Looking at the seemingly inscrutable actions of the men who rule Beijing, Washington often assumes many in the Chinese government to be anti-American, whereas the Chinese public is pro-American. The reality is almost exactly the opposite. Among the Chinese general public, there has always been a strong suspicion that the United States has a well-crafted, carefully thought-out, and coherent strategy to contain China. In the most extreme version of this conspiracy theory, everything is a part of the plot. Criticism of China's record on human rights? A bid to undermine the government in Beijing. Pressure on the central bank to revalue the yuan? Obviously part of an attempt to inflict a "Japan malaise" on China. Even private actors such as Goldman Sachs and Google are sometimes portrayed in popular books and publications as America's foot soldiers and loyal pawns in this grand strategy.
U.S. President Barack Obama's current trip to Asia -- to India, Indonesia, South Korea, and Japan, conspicuously skipping and encircling "one big red dot," as one reporter recently put it -- is likely to fan this conspiracy theory even further. One can blame China's official propaganda organs and tight information controls for fostering these outlandish views of the United States. No doubt there is some truth to that, but the United States has consistently failed to communicate its intentions and its actions to the broader Chinese public, which, despite the infamous Great Firewall, is enjoying newfound media freedom thanks to the Internet.
The health of the relationship between China and the United States no longer depends simply on handshakes and backroom deals between officials in the White House and in Zhongnanhai. Just look at the recent midterm elections in the United States: 29 candidates, either directly or indirectly used political ads that bashed political opponents over their positions on China, according to the New York Times. When it comes to China policy, increasingly, Main Street matters. Chinese public opinion is also beginning to loom large in a range of issues critical to Sino-U.S. relations, such as the exchange rate, the role of domestic consumption in Chinese growth, and private-sector development. Yet the foreign-policy establishment in Washington has behaved as if Sino-U.S. relations were still the exclusive province of Nixon and Kissinger and of Mao and Zhou. The United States has not seriously tried to make its case and communicate its views directly to the Chinese public.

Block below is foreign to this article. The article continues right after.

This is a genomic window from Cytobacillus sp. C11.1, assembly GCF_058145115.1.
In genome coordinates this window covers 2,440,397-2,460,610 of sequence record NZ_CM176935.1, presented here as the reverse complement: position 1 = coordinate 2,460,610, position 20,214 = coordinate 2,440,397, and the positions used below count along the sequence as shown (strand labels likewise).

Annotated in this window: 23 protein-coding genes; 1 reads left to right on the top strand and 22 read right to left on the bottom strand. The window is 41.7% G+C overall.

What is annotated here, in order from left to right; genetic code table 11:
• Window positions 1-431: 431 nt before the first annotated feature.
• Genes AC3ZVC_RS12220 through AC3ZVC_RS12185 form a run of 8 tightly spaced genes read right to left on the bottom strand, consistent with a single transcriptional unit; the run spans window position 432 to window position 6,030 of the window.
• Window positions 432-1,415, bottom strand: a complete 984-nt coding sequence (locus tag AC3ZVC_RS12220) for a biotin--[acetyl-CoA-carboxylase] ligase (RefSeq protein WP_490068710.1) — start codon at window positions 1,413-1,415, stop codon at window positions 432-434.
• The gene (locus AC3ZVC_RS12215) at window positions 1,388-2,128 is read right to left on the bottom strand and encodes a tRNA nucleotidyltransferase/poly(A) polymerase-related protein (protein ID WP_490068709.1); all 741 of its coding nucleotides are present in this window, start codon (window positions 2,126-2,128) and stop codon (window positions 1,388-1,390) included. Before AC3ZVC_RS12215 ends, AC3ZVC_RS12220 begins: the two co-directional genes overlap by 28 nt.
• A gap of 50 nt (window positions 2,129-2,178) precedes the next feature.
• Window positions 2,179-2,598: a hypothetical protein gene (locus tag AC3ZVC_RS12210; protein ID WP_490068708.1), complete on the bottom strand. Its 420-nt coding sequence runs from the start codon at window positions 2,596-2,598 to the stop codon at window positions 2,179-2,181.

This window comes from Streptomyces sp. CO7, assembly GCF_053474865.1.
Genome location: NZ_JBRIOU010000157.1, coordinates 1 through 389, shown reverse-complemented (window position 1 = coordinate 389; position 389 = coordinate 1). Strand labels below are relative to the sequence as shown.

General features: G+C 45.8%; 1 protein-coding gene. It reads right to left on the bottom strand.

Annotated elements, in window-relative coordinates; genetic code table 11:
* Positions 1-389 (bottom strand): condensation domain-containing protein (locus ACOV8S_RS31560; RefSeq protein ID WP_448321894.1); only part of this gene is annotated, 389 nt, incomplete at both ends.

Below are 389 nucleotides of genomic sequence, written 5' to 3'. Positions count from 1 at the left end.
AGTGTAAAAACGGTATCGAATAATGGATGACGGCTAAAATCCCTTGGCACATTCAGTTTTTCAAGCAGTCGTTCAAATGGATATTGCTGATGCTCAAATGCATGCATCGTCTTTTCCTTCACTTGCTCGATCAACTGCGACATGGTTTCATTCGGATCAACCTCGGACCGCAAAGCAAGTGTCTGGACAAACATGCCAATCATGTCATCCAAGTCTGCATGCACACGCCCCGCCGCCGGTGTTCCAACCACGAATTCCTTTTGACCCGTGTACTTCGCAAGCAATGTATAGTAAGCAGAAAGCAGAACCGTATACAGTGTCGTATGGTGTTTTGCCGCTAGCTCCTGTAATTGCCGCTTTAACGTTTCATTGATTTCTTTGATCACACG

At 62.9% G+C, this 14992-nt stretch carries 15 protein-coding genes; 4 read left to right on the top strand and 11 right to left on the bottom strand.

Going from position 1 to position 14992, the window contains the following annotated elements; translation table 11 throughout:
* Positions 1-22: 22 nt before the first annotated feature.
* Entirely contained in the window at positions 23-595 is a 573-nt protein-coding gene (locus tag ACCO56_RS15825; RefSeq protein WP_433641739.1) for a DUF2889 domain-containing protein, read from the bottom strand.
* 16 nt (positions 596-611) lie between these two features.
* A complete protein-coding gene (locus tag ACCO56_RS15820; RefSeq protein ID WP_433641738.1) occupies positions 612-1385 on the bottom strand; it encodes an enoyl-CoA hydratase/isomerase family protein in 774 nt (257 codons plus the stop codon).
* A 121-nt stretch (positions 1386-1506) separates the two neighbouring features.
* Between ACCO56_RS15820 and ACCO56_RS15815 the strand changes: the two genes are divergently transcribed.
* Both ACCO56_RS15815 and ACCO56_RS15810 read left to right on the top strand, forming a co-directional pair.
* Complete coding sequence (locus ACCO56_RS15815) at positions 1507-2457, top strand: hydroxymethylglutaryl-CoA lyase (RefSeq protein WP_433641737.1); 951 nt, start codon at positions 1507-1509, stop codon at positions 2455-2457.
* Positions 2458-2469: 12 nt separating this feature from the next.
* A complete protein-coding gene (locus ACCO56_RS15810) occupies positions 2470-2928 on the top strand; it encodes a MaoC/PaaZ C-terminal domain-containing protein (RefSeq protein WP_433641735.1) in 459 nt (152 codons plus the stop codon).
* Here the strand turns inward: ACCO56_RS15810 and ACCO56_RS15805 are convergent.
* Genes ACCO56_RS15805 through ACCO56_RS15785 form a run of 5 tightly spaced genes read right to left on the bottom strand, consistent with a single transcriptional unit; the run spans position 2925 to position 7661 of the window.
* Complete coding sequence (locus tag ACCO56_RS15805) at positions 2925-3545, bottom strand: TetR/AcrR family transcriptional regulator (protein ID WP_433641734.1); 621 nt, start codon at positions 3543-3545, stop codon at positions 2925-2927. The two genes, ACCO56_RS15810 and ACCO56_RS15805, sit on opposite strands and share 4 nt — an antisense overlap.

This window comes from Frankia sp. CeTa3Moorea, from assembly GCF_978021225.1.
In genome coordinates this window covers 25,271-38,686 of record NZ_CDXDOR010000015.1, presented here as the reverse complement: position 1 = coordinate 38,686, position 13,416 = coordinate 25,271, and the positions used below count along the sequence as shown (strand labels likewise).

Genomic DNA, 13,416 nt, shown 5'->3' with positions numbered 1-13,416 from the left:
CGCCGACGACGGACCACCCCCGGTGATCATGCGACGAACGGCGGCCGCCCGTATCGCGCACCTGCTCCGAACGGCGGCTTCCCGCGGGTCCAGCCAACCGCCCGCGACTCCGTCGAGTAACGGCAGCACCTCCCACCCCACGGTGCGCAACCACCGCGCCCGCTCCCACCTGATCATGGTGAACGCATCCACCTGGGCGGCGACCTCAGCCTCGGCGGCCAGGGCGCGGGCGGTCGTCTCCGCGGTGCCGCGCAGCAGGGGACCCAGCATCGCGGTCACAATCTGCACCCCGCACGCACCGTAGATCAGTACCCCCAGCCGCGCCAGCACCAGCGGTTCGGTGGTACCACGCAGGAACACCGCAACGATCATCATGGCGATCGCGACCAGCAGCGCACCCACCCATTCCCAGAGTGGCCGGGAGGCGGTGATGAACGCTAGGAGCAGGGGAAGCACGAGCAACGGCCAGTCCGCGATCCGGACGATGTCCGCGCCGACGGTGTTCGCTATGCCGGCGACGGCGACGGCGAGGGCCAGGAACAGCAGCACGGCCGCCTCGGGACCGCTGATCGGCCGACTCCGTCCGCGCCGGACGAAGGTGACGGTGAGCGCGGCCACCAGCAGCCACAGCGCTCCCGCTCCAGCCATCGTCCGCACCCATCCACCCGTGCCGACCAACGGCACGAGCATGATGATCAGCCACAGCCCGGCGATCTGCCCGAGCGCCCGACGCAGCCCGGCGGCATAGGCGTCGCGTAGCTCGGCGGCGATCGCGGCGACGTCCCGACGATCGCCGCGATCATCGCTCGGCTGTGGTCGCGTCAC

Of course, this isn't easy in a country that heavily restricts press freedom. But technology is beginning to crack a few holes in Beijing's system of media control. There are now more than 300 million Internet users in China, about the same size as the entire population of the United States. On top of that, China has 700 million mobile-phone subscribers -- and both categories are expanding by tens of millions of people each year.
Yet for some inexplicable reason, U.S. administrations have always chosen the most censored, tightly controlled medium to communicate with the Chinese public. In 2009 Obama's town-hall meeting in front of a live TV audience completely failed to resonate with most Chinese because the censors made sure that only the most banal questions were posed for discussion. (Sample: "Shanghai will hold the World Exposition next year. Will you bring your family to visit the Expo?") Contrary to how it was interpreted in the Western media, the Chinese censors also limited those questions critical of the United States. They did not want to embarrass Obama.